It is possible to make more through advancement, experience, and training.
Also, depending on where you work, you may make more or less than average per year.
If you decide to become an independent contractor, you can make your own salary, which could mean you make more than average.
There are five states that have an abundance of data entry jobs:
- New York
There is also a possibility of working online, which could make you can work from home.
Job Growth Outlook: Low
The job growth outlook seems to be slower than other jobs.
It is still possible to get a data entry clerk job.
You’ll need to look around at the businesses in your area and see how high the demand is.
Most doctors’ offices and smaller businesses still require data entry clerks.
It is also possible to do data entry through your school, library, or even from home.
There are times when online companies are too busy to configure their own Excel sheets or Quickbooks, that’s where you come in.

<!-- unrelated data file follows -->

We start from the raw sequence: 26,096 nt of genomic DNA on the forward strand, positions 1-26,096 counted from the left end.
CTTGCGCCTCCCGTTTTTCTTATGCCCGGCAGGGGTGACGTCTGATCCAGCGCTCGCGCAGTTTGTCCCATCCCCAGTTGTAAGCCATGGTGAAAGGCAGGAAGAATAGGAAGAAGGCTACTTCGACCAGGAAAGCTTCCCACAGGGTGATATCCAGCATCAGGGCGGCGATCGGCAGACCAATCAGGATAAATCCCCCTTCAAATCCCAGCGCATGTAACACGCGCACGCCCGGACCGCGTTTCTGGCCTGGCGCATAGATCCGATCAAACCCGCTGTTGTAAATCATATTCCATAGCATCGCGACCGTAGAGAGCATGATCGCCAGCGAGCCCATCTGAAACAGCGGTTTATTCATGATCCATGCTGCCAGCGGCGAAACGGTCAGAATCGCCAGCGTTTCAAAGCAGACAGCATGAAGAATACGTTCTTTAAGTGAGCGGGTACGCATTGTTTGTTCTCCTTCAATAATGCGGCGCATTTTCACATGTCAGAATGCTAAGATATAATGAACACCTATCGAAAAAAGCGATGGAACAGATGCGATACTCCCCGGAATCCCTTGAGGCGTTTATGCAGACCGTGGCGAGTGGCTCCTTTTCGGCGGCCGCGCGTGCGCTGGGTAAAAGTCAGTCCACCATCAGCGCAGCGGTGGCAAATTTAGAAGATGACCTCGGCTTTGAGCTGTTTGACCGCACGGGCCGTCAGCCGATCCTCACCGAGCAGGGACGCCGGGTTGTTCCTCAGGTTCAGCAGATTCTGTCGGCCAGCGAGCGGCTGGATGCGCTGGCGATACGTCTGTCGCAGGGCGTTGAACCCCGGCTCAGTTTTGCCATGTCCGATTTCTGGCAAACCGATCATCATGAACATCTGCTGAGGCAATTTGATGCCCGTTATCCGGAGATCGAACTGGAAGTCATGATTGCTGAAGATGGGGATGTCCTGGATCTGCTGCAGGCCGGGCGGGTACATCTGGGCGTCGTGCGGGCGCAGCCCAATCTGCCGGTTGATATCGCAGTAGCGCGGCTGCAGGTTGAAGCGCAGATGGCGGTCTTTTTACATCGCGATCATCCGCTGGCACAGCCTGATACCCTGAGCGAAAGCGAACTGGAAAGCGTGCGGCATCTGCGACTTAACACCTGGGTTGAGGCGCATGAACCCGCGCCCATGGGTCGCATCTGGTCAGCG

Education Duration: 6-12 Months
It can take from 6 months to gain a certificate in data entry.
It is possible to obtain an Associate’s degree as well, but usually those are for people who want to advance farther than a data entry clerk.
Those that get their certificate are very capable of doing data entry jobs, especially with experience.
Gaining experience and training is key for this position, not so much formal education.
The more you know about computer programs, the better off you will be.
Personal Skills Needed
As a data entry clerk, you will be working with many people.
From office co-workers, to clients, they’ll likely see your smiling face.
No one likes a grumpy co-worker who feels as if they are doing the company a favor.
You’ll want to ensure you have these skills for a data entry position:
- Verbal communication skills
- Written communication skills
- Critical thinking skills
- Understanding of Microsoft Office
- Customer service skills
- Business Principles
- Desire to sit for long periods of time
- Finger and joint dexterity
Frequently Asked Questions